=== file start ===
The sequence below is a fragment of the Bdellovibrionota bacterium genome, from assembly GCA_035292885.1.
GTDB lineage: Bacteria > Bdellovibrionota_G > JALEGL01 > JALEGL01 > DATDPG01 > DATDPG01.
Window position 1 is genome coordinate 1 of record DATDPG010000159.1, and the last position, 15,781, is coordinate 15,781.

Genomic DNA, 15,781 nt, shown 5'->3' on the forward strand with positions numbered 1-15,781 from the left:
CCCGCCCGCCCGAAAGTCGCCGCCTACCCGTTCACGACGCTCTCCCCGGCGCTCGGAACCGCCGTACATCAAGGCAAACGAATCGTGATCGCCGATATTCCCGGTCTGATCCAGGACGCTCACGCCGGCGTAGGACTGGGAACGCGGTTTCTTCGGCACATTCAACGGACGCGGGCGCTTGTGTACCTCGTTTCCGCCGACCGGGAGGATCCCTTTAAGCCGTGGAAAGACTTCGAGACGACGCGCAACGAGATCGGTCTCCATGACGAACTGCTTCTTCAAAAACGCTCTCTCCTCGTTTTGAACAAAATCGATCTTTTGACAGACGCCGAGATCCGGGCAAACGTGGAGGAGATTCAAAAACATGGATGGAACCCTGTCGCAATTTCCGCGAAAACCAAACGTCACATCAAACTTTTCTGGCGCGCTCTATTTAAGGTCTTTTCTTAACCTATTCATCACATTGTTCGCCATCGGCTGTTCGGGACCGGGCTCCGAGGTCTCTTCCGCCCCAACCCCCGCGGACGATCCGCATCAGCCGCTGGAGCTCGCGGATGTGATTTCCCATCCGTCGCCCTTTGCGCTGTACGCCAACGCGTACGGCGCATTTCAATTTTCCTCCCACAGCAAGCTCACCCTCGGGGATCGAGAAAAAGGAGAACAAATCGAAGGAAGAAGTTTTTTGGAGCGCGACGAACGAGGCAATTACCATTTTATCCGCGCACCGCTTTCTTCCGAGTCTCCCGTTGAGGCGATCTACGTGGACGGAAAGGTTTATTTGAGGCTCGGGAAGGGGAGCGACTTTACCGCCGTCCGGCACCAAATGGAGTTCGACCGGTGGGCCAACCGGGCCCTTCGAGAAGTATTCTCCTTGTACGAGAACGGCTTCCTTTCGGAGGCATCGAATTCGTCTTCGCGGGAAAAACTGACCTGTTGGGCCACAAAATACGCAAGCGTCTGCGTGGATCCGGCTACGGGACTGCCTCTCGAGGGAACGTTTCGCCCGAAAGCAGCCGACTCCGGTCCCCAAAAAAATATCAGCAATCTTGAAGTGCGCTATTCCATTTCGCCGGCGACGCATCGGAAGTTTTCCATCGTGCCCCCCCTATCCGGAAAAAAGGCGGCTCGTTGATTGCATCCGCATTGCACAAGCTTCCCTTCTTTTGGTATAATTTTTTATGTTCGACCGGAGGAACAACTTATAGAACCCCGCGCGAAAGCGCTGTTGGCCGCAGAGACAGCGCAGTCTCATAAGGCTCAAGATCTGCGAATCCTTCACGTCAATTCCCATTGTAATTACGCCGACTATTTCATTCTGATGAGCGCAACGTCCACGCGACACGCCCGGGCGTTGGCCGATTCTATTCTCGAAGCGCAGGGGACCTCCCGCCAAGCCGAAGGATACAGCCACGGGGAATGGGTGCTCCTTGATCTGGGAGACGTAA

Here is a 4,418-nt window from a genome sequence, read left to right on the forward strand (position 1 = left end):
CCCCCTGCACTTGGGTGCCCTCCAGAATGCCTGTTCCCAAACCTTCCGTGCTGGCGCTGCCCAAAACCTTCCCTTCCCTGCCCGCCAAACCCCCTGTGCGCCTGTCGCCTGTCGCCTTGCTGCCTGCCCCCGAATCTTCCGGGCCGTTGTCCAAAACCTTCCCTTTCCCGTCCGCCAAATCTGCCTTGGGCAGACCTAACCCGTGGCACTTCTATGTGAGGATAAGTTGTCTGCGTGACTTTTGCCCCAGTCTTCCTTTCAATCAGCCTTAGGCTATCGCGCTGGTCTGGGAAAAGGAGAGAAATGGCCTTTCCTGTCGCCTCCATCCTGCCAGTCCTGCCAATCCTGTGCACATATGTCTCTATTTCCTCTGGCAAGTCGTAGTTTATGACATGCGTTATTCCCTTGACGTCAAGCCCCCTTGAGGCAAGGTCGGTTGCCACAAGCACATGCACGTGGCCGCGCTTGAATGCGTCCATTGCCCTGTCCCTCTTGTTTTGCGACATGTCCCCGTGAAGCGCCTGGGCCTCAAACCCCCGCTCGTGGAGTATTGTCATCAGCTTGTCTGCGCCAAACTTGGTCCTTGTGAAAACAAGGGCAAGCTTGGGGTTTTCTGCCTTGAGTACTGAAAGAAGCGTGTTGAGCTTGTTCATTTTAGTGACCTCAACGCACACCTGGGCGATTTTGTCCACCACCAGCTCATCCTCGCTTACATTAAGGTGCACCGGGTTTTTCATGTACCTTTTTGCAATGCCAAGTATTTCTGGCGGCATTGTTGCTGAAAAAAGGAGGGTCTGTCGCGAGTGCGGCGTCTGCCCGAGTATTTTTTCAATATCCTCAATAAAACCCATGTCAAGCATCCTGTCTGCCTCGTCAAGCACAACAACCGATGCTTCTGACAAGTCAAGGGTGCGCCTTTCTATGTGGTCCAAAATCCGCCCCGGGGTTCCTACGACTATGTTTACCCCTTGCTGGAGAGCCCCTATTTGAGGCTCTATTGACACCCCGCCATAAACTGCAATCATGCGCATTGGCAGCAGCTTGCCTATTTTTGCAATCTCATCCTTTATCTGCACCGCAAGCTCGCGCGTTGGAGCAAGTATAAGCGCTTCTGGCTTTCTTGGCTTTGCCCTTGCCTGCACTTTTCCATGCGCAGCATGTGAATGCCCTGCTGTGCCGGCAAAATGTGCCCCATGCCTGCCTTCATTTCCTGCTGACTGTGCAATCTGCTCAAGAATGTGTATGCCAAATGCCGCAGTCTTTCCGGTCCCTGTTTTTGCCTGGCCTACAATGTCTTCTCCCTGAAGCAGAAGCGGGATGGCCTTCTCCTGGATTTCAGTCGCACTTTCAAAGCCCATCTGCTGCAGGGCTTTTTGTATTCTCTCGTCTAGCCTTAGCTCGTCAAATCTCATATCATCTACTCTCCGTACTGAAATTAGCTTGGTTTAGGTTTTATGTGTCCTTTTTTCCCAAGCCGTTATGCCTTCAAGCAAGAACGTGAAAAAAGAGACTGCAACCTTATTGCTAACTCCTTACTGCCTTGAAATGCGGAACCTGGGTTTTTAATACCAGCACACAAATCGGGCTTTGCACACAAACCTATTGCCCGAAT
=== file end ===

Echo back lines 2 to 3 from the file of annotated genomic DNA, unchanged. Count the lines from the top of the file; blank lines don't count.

GTDB lineage: Bacteria > Bdellovibrionota_G > JALEGL01 > JALEGL01 > DATDPG01 > DATDPG01.
Window position 1 is genome coordinate 1 of record DATDPG010000159.1, and the last position, 15,781, is coordinate 15,781.